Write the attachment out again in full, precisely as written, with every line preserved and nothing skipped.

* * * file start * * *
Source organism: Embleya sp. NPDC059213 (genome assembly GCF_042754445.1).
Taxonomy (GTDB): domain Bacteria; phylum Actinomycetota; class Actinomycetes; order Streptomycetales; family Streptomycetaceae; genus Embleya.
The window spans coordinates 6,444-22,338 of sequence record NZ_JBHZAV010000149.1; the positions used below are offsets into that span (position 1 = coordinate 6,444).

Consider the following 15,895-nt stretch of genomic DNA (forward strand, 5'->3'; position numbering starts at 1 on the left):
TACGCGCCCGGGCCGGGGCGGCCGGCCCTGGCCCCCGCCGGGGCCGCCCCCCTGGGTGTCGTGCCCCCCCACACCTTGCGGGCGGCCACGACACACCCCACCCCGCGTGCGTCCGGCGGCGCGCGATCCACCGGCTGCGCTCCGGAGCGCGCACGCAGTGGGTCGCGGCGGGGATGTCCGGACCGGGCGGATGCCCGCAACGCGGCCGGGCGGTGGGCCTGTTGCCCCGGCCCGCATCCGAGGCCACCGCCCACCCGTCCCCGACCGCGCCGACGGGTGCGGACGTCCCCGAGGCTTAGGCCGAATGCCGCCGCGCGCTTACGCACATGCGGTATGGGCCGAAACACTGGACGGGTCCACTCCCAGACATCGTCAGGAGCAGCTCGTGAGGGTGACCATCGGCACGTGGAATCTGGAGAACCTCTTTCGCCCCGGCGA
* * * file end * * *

Source organism: Embleya sp. NPDC059213 (genome assembly GCF_042754445.1).
Taxonomy (GTDB): domain Bacteria; phylum Actinomycetota; class Actinomycetes; order Streptomycetales; family Streptomycetaceae; genus Embleya.
The window spans coordinates 6,444-22,338 of sequence record NZ_JBHZAV010000149.1; the positions used below are offsets into that span (position 1 = coordinate 6,444).

Consider the following 15,895-nt stretch of genomic DNA (forward strand, 5'->3'; position numbering starts at 1 on the left):
TACGCGCCCGGGCCGGGGCGGCCGGCCCTGGCCCCCGCCGGGGCCGCCCCCCTGGGTGTCGTGCCCCCCCACACCTTGCGGGCGGCCACGACACACCCCACCCCGCGTGCGTCCGGCGGCGCGCGATCCACCGGCTGCGCTCCGGAGCGCGCACGCAGTGGGTCGCGGCGGGGATGTCCGGACCGGGCGGATGCCCGCAACGCGGCCGGGCGGTGGGCCTGTTGCCCCGGCCCGCATCCGAGGCCACCGCCCACCCGTCCCCGACCGCGCCGACGGGTGCGGACGTCCCCGAGGCTTAGGCCGAATGCCGCCGCGCGCTTACGCACATGCGGTATGGGCCGAAACACTGGACGGGTCCACTCCCAGACATCGTCAGGAGCAGCTCGTGAGGGTGACCATCGGCACGTGGAATCTGGAGAACCTCTTTCGCCCCGGCGA